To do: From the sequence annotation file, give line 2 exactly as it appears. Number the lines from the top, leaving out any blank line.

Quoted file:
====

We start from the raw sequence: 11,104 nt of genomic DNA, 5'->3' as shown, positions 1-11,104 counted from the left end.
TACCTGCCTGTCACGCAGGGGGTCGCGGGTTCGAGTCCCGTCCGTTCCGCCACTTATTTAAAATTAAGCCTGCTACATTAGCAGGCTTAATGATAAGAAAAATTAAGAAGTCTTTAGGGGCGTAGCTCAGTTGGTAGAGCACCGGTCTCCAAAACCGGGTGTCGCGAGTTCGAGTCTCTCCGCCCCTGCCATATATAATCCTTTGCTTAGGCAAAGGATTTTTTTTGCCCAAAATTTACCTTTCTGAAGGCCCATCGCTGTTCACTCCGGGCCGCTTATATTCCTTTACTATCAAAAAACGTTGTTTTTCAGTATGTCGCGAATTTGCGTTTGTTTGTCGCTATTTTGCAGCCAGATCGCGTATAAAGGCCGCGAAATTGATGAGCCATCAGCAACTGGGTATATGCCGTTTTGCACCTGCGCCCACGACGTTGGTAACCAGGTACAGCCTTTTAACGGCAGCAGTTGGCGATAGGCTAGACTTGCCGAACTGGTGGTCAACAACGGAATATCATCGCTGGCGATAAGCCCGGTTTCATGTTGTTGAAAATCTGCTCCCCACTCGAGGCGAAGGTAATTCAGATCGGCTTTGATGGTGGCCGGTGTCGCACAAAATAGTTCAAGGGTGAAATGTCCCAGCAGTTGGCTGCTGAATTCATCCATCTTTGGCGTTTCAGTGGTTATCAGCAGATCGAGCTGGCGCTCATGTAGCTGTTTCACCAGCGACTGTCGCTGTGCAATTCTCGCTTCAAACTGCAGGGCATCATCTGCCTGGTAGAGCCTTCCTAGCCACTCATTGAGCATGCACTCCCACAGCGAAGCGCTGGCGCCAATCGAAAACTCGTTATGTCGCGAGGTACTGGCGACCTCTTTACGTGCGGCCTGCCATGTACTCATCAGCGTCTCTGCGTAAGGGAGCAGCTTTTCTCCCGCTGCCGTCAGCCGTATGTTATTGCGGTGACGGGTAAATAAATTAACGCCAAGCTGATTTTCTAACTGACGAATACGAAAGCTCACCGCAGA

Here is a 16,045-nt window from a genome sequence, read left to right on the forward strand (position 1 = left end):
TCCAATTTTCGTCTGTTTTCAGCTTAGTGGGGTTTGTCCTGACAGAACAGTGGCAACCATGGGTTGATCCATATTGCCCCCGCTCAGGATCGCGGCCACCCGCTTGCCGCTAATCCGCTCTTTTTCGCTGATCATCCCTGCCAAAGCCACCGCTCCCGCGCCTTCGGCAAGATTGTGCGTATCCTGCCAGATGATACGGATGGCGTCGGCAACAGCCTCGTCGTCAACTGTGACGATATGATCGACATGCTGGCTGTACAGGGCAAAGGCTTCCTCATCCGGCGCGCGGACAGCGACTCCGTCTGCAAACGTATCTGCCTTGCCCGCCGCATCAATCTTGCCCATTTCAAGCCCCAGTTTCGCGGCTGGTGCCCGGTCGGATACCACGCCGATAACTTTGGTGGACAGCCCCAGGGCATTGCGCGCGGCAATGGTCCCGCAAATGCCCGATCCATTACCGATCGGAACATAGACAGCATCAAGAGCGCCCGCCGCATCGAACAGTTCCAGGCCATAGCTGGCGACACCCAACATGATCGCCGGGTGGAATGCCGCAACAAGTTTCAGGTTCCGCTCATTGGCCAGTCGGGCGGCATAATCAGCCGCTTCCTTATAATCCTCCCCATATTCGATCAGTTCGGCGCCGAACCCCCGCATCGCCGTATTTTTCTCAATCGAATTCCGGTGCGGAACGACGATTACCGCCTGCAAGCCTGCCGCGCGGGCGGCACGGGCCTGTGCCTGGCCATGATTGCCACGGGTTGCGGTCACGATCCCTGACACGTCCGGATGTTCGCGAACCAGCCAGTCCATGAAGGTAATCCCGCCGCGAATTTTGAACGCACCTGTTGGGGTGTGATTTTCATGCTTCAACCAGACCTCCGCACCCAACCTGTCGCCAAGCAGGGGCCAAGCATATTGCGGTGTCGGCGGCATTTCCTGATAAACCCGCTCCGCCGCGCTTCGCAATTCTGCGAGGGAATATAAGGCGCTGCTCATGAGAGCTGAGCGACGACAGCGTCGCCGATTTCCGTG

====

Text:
TACCTGCCTGTCACGCAGGGGGTCGCGGGTTCGAGTCCCGTCCGTTCCGCCACTTATTTAAAATTAAGCCTGCTACATTAGCAGGCTTAATGATAAGAAAAATTAAGAAGTCTTTAGGGGCGTAGCTCAGTTGGTAGAGCACCGGTCTCCAAAACCGGGTGTCGCGAGTTCGAGTCTCTCCGCCCCTGCCATATATAATCCTTTGCTTAGGCAAAGGATTTTTTTTGCCCAAAATTTACCTTTCTGAAGGCCCATCGCTGTTCACTCCGGGCCGCTTATATTCCTTTACTATCAAAAAACGTTGTTTTTCAGTATGTCGCGAATTTGCGTTTGTTTGTCGCTATTTTGCAGCCAGATCGCGTATAAAGGCCGCGAAATTGATGAGCCATCAGCAACTGGGTATATGCCGTTTTGCACCTGCGCCCACGACGTTGGTAACCAGGTACAGCCTTTTAACGGCAGCAGTTGGCGATAGGCTAGACTTGCCGAACTGGTGGTCAACAACGGAATATCATCGCTGGCGATAAGCCCGGTTTCATGTTGTTGAAAATCTGCTCCCCACTCGAGGCGAAGGTAATTCAGATCGGCTTTGATGGTGGCCGGTGTCGCACAAAATAGTTCAAGGGTGAAATGTCCCAGCAGTTGGCTGCTGAATTCATCCATCTTTGGCGTTTCAGTGGTTATCAGCAGATCGAGCTGGCGCTCATGTAGCTGTTTCACCAGCGACTGTCGCTGTGCAATTCTCGCTTCAAACTGCAGGGCATCATCTGCCTGGTAGAGCCTTCCTAGCCACTCATTGAGCATGCACTCCCACAGCGAAGCGCTGGCGCCAATCGAAAACTCGTTATGTCGCGAGGTACTGGCGACCTCTTTACGTGCGGCCTGCCATGTACTCATCAGCGTCTCTGCGTAAGGGAGCAGCTTTTCTCCCGCTGCCGTCAGCCGTATGTTATTGCGGTGACGGGTAAATAAATTAACGCCAAGCTGATTTTCTAACTGACGAATACGAAAGCTCACCGCAGA